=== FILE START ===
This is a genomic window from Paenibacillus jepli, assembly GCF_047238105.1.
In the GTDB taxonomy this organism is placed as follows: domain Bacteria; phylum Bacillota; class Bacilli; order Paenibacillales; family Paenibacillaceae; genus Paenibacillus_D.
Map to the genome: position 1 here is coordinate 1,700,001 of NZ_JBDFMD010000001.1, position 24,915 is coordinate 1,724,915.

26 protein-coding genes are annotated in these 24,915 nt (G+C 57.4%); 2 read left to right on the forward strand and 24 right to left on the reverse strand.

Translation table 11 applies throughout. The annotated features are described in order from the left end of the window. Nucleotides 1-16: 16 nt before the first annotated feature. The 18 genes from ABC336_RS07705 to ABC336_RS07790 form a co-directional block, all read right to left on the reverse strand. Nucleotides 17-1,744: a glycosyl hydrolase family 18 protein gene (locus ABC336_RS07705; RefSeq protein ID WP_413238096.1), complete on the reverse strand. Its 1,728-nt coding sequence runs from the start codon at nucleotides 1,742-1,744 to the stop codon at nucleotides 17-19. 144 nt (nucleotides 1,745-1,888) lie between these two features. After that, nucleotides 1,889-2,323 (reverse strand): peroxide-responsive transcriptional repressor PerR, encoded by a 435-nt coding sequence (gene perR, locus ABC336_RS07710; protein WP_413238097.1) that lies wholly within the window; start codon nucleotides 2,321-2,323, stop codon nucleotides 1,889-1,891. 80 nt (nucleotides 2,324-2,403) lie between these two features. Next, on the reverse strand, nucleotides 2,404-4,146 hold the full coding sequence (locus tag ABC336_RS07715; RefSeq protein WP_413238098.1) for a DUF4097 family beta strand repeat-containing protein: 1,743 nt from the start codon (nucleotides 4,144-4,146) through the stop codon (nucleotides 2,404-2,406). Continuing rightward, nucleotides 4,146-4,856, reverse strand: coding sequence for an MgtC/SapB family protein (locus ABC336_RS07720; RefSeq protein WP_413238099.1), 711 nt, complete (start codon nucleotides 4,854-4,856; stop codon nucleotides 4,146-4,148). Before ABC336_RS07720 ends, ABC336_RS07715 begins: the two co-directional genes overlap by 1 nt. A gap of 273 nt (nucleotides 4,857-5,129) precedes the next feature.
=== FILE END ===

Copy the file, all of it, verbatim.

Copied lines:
This is a genomic window from Paenibacillus jepli, assembly GCF_047238105.1.
In the GTDB taxonomy this organism is placed as follows: domain Bacteria; phylum Bacillota; class Bacilli; order Paenibacillales; family Paenibacillaceae; genus Paenibacillus_D.
Map to the genome: position 1 here is coordinate 1,700,001 of NZ_JBDFMD010000001.1, position 24,915 is coordinate 1,724,915.

26 protein-coding genes are annotated in these 24,915 nt (G+C 57.4%); 2 read left to right on the forward strand and 24 right to left on the reverse strand.

Translation table 11 applies throughout. The annotated features are described in order from the left end of the window. Nucleotides 1-16: 16 nt before the first annotated feature. The 18 genes from ABC336_RS07705 to ABC336_RS07790 form a co-directional block, all read right to left on the reverse strand. Nucleotides 17-1,744: a glycosyl hydrolase family 18 protein gene (locus ABC336_RS07705; RefSeq protein ID WP_413238096.1), complete on the reverse strand. Its 1,728-nt coding sequence runs from the start codon at nucleotides 1,742-1,744 to the stop codon at nucleotides 17-19. 144 nt (nucleotides 1,745-1,888) lie between these two features. After that, nucleotides 1,889-2,323 (reverse strand): peroxide-responsive transcriptional repressor PerR, encoded by a 435-nt coding sequence (gene perR, locus ABC336_RS07710; protein WP_413238097.1) that lies wholly within the window; start codon nucleotides 2,321-2,323, stop codon nucleotides 1,889-1,891. 80 nt (nucleotides 2,324-2,403) lie between these two features. Next, on the reverse strand, nucleotides 2,404-4,146 hold the full coding sequence (locus tag ABC336_RS07715; RefSeq protein WP_413238098.1) for a DUF4097 family beta strand repeat-containing protein: 1,743 nt from the start codon (nucleotides 4,144-4,146) through the stop codon (nucleotides 2,404-2,406). Continuing rightward, nucleotides 4,146-4,856, reverse strand: coding sequence for an MgtC/SapB family protein (locus ABC336_RS07720; RefSeq protein WP_413238099.1), 711 nt, complete (start codon nucleotides 4,854-4,856; stop codon nucleotides 4,146-4,148). Before ABC336_RS07720 ends, ABC336_RS07715 begins: the two co-directional genes overlap by 1 nt. A gap of 273 nt (nucleotides 4,857-5,129) precedes the next feature.